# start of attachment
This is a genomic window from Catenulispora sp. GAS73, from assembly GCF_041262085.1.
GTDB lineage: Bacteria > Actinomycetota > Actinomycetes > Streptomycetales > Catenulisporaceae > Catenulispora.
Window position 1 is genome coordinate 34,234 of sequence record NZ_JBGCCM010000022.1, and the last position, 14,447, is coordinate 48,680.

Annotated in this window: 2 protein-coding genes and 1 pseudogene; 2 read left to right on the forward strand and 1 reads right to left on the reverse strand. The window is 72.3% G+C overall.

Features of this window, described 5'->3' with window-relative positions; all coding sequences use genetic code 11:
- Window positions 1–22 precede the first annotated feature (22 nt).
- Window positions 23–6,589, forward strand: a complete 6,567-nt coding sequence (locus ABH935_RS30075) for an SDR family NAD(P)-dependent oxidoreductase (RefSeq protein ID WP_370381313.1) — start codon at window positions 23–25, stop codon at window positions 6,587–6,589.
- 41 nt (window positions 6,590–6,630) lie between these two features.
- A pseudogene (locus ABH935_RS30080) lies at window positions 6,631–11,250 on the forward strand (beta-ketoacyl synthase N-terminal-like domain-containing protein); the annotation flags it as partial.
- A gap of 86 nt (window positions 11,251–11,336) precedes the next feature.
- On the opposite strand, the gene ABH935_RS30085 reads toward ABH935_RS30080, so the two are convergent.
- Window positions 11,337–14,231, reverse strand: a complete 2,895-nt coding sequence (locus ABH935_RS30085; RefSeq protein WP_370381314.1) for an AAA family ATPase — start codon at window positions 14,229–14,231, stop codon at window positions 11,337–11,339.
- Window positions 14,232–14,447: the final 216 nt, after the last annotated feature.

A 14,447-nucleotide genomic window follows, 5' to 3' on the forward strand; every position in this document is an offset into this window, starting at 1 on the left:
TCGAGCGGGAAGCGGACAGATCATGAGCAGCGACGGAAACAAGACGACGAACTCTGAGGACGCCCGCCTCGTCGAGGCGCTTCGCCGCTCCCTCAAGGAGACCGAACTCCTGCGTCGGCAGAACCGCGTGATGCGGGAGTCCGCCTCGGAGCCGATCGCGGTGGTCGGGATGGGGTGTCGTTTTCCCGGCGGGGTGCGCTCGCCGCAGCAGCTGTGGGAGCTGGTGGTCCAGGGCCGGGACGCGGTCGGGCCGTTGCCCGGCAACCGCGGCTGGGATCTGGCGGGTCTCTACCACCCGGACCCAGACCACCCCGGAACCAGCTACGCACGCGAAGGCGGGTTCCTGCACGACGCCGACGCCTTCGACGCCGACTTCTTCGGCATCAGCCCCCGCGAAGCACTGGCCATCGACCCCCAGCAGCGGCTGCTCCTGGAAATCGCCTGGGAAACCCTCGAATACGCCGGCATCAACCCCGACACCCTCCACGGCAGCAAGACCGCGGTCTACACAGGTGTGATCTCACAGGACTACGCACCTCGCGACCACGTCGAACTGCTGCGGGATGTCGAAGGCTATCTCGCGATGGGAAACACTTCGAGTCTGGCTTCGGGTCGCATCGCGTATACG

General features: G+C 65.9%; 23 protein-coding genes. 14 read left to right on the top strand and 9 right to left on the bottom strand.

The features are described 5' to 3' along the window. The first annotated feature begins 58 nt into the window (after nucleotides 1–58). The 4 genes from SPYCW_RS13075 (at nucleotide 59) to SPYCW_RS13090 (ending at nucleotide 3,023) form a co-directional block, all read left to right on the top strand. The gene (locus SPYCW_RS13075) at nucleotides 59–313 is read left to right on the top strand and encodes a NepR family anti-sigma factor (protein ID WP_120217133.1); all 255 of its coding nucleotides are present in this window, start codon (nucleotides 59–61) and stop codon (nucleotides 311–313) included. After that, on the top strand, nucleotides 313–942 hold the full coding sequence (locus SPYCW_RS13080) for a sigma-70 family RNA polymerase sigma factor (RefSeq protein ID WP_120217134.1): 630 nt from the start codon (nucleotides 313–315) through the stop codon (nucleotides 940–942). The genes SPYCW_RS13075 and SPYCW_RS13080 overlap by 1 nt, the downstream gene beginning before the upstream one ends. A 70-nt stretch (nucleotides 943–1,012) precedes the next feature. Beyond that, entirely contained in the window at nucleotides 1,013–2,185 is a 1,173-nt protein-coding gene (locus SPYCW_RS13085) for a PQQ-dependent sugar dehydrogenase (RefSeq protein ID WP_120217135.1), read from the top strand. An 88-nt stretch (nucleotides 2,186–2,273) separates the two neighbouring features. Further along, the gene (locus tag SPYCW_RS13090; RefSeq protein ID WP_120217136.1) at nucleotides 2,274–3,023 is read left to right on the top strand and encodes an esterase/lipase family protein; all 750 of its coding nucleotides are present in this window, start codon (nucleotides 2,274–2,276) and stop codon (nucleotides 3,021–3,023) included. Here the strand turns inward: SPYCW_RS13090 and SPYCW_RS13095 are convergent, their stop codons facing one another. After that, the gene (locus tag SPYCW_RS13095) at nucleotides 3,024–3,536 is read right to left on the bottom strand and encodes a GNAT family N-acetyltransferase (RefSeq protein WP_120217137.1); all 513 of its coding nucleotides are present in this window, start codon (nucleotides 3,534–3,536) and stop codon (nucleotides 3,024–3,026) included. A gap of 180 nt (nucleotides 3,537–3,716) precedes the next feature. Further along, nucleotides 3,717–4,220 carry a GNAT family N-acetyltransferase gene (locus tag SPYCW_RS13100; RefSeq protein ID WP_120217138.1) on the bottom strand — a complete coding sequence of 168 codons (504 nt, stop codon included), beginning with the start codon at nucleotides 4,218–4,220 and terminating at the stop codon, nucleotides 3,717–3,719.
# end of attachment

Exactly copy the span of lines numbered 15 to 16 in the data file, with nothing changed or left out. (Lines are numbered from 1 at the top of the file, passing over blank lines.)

TCGAGCGGGAAGCGGACAGATCATGAGCAGCGACGGAAACAAGACGACGAACTCTGAGGACGCCCGCCTCGTCGAGGCGCTTCGCCGCTCCCTCAAGGAGACCGAACTCCTGCGTCGGCAGAACCGCGTGATGCGGGAGTCCGCCTCGGAGCCGATCGCGGTGGTCGGGATGGGGTGTCGTTTTCCCGGCGGGGTGCGCTCGCCGCAGCAGCTGTGGGAGCTGGTGGTCCAGGGCCGGGACGCGGTCGGGCCGTTGCCCGGCAACCGCGGCTGGGATCTGGCGGGTCTCTACCACCCGGACCCAGACCACCCCGGAACCAGCTACGCACGCGAAGGCGGGTTCCTGCACGACGCCGACGCCTTCGACGCCGACTTCTTCGGCATCAGCCCCCGCGAAGCACTGGCCATCGACCCCCAGCAGCGGCTGCTCCTGGAAATCGCCTGGGAAACCCTCGAATACGCCGGCATCAACCCCGACACCCTCCACGGCAGCAAGACCGCGGTCTACACAGGTGTGATCTCACAGGACTACGCACCTCGCGACCACGTCGAACTGCTGCGGGATGTCGAAGGCTATCTCGCGATGGGAAACACTTCGAGTCTGGCTTCGGGTCGCATCGCGTATACG

General features: G+C 65.9%; 23 protein-coding genes. 14 read left to right on the top strand and 9 right to left on the bottom strand.